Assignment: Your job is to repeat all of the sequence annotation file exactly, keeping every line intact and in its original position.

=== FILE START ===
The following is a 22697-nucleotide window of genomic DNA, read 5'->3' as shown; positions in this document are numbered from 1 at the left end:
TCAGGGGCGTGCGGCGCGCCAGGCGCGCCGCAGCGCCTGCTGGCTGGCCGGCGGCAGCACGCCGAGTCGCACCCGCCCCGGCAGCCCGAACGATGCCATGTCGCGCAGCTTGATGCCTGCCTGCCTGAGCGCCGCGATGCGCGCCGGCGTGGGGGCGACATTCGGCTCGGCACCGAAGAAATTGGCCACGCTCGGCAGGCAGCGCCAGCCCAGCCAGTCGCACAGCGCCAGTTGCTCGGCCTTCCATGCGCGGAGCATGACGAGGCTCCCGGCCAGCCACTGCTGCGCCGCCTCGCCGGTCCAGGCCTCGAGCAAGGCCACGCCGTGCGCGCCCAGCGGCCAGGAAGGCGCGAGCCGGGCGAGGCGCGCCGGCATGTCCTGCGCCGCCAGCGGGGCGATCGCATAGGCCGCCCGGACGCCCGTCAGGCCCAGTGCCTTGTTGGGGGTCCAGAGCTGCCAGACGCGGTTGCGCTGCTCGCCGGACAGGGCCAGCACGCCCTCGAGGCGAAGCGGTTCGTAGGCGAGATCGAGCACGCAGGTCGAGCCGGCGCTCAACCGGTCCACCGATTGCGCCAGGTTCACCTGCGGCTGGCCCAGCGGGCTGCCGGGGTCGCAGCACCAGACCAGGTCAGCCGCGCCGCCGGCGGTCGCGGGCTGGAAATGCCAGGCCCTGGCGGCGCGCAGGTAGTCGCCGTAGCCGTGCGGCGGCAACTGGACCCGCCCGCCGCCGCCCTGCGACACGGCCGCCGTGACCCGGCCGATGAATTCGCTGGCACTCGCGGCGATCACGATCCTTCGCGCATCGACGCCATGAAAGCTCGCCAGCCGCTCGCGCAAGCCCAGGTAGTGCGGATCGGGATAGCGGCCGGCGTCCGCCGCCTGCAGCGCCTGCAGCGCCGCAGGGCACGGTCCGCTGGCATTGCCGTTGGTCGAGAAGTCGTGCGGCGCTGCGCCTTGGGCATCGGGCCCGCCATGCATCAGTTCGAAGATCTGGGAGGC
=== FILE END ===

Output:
The following is a 22697-nucleotide window of genomic DNA, read 5'->3' as shown; positions in this document are numbered from 1 at the left end:
TCAGGGGCGTGCGGCGCGCCAGGCGCGCCGCAGCGCCTGCTGGCTGGCCGGCGGCAGCACGCCGAGTCGCACCCGCCCCGGCAGCCCGAACGATGCCATGTCGCGCAGCTTGATGCCTGCCTGCCTGAGCGCCGCGATGCGCGCCGGCGTGGGGGCGACATTCGGCTCGGCACCGAAGAAATTGGCCACGCTCGGCAGGCAGCGCCAGCCCAGCCAGTCGCACAGCGCCAGTTGCTCGGCCTTCCATGCGCGGAGCATGACGAGGCTCCCGGCCAGCCACTGCTGCGCCGCCTCGCCGGTCCAGGCCTCGAGCAAGGCCACGCCGTGCGCGCCCAGCGGCCAGGAAGGCGCGAGCCGGGCGAGGCGCGCCGGCATGTCCTGCGCCGCCAGCGGGGCGATCGCATAGGCCGCCCGGACGCCCGTCAGGCCCAGTGCCTTGTTGGGGGTCCAGAGCTGCCAGACGCGGTTGCGCTGCTCGCCGGACAGGGCCAGCACGCCCTCGAGGCGAAGCGGTTCGTAGGCGAGATCGAGCACGCAGGTCGAGCCGGCGCTCAACCGGTCCACCGATTGCGCCAGGTTCACCTGCGGCTGGCCCAGCGGGCTGCCGGGGTCGCAGCACCAGACCAGGTCAGCCGCGCCGCCGGCGGTCGCGGGCTGGAAATGCCAGGCCCTGGCGGCGCGCAGGTAGTCGCCGTAGCCGTGCGGCGGCAACTGGACCCGCCCGCCGCCGCCCTGCGACACGGCCGCCGTGACCCGGCCGATGAATTCGCTGGCACTCGCGGCGATCACGATCCTTCGCGCATCGACGCCATGAAAGCTCGCCAGCCGCTCGCGCAAGCCCAGGTAGTGCGGATCGGGATAGCGGCCGGCGTCCGCCGCCTGCAGCGCCTGCAGCGCCGCAGGGCACGGTCCGCTGGCATTGCCGTTGGTCGAGAAGTCGTGCGGCGCTGCGCCTTGGGCATCGGGCCCGCCATGCATCAGTTCGAAGATCTGGGAGGC